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Creating a Weapon for Source (Forums : 3D Modeling & Animating : Creating a Weapon for Source) Locked
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Aug 14 2013 Anchor

Hello Team!

Just a quick update to say I have spent a little time over the last few days making a start uploading my video tutorial series "Creating a Weapon for Source"

The series will take you through the entire process of creating your very first weapon for any of the valve Source products such as Team Fortress 2, HL2, Counter-Strike Source or even your very own Source Mod!

This is a very long tutorial series but no stone is left unturned. Many tutorials often skip a beat with a "here is one I made earlier" style arrangement which often means you are missing out on vital information. These tutorials start with the basics of playing reference into the scene, through modelling and uving, then texturing and finally onto rigging, animation and compiling.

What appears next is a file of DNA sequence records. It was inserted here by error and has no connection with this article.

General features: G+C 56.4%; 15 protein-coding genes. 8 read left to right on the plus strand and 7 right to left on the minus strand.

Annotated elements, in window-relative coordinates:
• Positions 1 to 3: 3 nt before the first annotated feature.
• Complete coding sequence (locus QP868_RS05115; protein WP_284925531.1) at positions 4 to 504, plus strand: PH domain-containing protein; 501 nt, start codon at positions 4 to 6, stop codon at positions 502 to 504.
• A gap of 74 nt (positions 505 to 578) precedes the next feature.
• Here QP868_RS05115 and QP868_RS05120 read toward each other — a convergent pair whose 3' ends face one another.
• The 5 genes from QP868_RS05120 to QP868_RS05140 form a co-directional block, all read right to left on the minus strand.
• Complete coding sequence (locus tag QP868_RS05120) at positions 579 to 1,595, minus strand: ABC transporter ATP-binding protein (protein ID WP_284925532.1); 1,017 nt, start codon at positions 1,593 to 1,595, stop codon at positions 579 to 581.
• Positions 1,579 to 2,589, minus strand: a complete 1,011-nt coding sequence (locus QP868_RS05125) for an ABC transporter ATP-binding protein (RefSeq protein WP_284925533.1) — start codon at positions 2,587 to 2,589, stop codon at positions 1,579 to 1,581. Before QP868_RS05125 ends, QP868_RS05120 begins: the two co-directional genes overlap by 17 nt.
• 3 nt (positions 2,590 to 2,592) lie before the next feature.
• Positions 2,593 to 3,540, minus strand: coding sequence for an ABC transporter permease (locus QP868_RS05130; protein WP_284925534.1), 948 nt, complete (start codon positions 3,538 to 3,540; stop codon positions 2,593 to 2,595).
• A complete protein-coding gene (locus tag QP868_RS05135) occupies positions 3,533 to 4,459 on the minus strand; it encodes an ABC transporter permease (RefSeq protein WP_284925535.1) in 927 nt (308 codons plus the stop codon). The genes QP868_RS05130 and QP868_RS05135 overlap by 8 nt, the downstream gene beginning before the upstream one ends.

These tutorials are also starting to get on a little bit now BUT I am sure there are still plenty of tricks and tips useful to any beginner to the world of 3D and principles of weapon creation are still very similar today.

Part 1 - Modeling can be found here
Part 2 - UVing + Texturing here
Part 3 - Animation here (the final parts of animation uploaded soon!)

casf01 Rigger / tech artist
Aug 15 2013 Anchor

I watched the animation part, there are some bad habits that you show but it's a great introduction overall :).

FYI an upnode is used to define the roll orientation of the look at. Put your finger in a gun shape... Index pointing forward and thumb raised. Now your index is the lookat but it doesn't roll. If you do specify an upnode the thumb will either always point at it or use his orientation.

Leaving it to world won't cause gimbal lock. The only way you can get a real gimbal lock in max is by using to axis alignment with the lookat and then getting a gimbal lock on the upnode as you animate. Freezing transform will reset the axis before rigging to help prevent gimbal lock.

Nevertheless I think you did a great job even if I really don't agree with some of the methods shown but that's some more advanced stuff that shouldnt be included in an introduction :p

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